Hunger is once again threatening vast swathes of Africa because of drought and high food prices. The United Nations has estimated that 14 million are at risk and at the heart of the looming catastrophe is Ethiopia, where over 10 million are in need of emergency food aid. ITN’s Martin Geissler reports, Aug 5, 2013
February 12, 2014 (Business Day Online) — No fewer than 2.7 million Ethiopians may need food assistance in spite of the reported bumper harvest of 231 million quintals of grains in the 2013 fiscal year, a survey carried out by an Addis Ababa based local media reported on Wednesday.
“Ethiopia finds itself in critical need of donors’ assistance, in order to feed 2.7 million people,” the report said.
The Ethiopian Government had recently announced an eight per cent growth in the country’s Agriculture sector over the period of 10 years with an upbeat bumper harvest of 231 million quintals of grain for the current fiscal year.
According to the report, the projection was based on the document of the joint meeting of donors and the Ethiopian government who deliberated on the issue on Jan. 24. in Addis Ababa.
“The meeting was convened to agree on the projection of the volume of humanitarian assistance needed for 2014,” it said. “The joint Government and Humanitarian partners’ Document-showed that 2.7 million of the 91 million people in the nation, according to the latest estimate by the World Bank are in need of humanitarian aid.”
It said the total food requirement was estimated at 388,635 MT with a breakdown showing a shortfall of 314,684 MT of cereals, 31,468 MT of pulses, 9,441 MT of oil and 33,042 MT of blended or supplementary food.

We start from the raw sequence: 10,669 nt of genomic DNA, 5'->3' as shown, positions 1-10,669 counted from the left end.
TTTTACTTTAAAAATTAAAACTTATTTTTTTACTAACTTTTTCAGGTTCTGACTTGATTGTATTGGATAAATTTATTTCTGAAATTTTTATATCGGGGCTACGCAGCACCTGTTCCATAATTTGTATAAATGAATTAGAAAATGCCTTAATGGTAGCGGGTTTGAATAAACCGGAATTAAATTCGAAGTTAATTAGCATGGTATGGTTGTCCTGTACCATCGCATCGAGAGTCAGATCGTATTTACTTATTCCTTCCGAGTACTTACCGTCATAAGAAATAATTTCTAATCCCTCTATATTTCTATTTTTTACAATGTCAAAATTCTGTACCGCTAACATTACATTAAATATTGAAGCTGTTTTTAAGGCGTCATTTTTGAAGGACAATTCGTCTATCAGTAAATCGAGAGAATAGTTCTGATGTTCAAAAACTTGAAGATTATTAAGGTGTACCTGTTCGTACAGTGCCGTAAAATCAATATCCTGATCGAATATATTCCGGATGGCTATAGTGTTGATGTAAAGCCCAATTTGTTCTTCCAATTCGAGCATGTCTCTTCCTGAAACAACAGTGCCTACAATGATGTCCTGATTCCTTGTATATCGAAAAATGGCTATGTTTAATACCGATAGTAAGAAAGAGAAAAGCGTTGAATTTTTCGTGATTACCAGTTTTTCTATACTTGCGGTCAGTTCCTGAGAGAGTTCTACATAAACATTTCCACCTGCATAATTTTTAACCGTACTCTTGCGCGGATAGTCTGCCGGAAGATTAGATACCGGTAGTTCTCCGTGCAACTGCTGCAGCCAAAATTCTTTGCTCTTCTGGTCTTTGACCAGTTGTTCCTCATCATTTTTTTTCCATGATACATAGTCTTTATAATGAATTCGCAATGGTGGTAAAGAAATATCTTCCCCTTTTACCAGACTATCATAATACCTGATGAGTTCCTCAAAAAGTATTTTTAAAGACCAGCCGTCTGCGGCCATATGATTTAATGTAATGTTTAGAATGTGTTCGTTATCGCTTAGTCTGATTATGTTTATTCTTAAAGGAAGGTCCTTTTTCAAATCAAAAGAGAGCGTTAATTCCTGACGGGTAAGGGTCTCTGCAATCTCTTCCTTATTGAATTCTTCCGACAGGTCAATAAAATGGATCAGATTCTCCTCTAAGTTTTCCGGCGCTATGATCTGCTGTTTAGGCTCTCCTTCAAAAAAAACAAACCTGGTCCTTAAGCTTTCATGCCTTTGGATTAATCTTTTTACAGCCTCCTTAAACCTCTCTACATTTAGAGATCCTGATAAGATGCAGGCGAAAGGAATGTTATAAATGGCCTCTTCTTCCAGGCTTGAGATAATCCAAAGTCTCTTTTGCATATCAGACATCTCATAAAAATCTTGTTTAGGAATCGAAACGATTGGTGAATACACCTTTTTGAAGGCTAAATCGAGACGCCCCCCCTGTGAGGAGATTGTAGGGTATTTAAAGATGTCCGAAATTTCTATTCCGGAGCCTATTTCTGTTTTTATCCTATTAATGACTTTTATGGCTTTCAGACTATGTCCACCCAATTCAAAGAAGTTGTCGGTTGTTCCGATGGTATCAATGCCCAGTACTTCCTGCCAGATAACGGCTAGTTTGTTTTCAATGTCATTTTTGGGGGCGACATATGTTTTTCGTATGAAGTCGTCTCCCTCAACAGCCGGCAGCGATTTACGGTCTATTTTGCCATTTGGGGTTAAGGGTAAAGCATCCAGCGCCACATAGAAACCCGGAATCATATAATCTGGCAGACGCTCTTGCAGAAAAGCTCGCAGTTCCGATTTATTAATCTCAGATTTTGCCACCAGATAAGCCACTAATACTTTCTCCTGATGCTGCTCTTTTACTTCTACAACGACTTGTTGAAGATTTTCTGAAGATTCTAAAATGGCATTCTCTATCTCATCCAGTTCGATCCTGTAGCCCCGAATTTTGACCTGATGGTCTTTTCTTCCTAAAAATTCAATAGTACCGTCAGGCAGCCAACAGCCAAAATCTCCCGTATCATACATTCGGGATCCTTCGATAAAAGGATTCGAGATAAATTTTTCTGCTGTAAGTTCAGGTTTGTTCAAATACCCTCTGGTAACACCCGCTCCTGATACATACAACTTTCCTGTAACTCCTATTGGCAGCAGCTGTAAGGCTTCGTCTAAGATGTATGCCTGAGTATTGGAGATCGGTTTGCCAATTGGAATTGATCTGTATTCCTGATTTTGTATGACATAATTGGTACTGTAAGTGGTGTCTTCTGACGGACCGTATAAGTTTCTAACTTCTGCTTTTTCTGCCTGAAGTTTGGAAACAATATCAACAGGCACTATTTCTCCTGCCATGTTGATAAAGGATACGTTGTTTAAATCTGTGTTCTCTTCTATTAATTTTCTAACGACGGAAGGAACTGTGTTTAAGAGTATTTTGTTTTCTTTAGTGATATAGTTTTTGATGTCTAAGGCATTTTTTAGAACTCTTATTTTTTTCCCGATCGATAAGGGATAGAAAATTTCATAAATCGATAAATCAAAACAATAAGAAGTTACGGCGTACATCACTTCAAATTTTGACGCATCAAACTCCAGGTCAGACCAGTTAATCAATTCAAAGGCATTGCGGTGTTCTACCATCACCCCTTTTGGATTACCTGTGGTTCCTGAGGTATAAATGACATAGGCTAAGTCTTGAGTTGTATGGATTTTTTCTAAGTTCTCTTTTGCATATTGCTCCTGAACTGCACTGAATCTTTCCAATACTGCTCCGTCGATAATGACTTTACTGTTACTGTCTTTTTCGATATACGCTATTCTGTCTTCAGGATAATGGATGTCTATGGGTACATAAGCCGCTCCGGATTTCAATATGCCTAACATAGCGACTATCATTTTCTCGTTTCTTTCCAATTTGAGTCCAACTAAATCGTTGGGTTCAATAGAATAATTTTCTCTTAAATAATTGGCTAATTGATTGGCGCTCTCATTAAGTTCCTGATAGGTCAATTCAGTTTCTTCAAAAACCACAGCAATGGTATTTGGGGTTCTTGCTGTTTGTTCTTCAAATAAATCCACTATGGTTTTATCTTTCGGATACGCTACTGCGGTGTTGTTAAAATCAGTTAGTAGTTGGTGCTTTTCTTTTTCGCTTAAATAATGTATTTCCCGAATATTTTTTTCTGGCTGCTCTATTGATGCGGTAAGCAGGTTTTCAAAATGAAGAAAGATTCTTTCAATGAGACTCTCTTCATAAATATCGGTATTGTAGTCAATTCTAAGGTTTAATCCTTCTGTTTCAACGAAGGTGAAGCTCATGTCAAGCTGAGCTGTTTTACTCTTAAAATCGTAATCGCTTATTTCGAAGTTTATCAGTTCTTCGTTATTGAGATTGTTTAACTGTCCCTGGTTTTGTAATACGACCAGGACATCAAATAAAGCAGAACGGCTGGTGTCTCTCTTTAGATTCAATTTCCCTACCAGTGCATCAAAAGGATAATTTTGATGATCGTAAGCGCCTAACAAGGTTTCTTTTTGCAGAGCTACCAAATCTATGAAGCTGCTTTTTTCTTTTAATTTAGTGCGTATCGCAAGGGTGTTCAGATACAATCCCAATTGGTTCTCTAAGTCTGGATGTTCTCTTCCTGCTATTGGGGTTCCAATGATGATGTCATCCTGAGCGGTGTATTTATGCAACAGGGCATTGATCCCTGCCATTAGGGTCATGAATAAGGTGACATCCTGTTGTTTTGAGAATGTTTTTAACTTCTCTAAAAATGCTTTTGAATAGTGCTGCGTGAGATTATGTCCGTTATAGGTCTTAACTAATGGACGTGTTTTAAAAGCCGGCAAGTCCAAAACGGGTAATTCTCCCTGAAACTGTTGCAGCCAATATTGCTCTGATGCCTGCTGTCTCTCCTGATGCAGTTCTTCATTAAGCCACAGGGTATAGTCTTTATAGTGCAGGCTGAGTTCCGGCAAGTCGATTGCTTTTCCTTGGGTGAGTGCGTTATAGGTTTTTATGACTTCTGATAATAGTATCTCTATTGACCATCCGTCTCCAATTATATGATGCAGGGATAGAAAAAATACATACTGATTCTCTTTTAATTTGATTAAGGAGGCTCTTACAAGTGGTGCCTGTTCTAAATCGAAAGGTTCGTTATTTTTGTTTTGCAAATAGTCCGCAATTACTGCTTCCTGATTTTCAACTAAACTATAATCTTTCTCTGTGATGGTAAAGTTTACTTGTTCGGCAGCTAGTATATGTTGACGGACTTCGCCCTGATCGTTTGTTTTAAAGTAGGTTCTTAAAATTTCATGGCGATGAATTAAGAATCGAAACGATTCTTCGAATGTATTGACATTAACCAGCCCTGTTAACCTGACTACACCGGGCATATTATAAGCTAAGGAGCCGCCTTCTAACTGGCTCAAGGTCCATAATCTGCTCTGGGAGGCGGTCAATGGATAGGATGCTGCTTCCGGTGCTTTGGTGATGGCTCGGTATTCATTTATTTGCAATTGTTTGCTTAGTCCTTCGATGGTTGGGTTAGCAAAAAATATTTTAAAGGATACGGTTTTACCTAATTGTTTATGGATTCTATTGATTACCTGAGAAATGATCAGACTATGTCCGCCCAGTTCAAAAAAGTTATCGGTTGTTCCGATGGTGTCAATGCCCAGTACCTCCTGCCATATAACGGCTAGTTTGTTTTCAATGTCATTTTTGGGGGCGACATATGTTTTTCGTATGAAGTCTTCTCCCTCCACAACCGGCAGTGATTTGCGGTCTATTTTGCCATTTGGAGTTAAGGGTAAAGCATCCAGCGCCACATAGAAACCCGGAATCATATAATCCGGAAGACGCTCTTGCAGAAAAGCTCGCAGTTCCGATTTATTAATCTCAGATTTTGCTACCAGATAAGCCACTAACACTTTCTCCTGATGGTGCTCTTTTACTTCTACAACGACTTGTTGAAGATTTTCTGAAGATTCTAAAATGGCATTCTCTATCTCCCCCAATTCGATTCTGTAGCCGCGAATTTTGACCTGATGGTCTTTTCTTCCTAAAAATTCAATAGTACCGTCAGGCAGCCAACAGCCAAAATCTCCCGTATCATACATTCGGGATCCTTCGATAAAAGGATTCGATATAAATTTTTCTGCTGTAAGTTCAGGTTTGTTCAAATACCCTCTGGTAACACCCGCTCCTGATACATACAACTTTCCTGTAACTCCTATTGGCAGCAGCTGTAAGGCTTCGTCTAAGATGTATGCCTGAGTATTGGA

This comes against the government’s recent announcement that agricultural productivity in the nation is projected to grow in leaps and bounds.
The report said in spite of the normal and above normal 2013 rains, which further improved the food security situation in the country, humanitarian challenges will continue in 2014 in north eastern Amhara, Afar and the southern Tigray regions.
“These are all areas that receive inadequate seasonal rainfall and in some areas affected by various hazards, like floods, conflicts, crop pests and diseases,” according to the report..
The report also says that water shortages persist in the drought-prone areas in northeastern Afar, South Region, southeastern Tigray and the lowlands of the southern pastoral areas.
“The nation’s 12.27 million hectare of land was covered with cereals during the year 2012/13. This was a 1.52 per cent increase compared to that of the previous year.”
Source: Business Day Online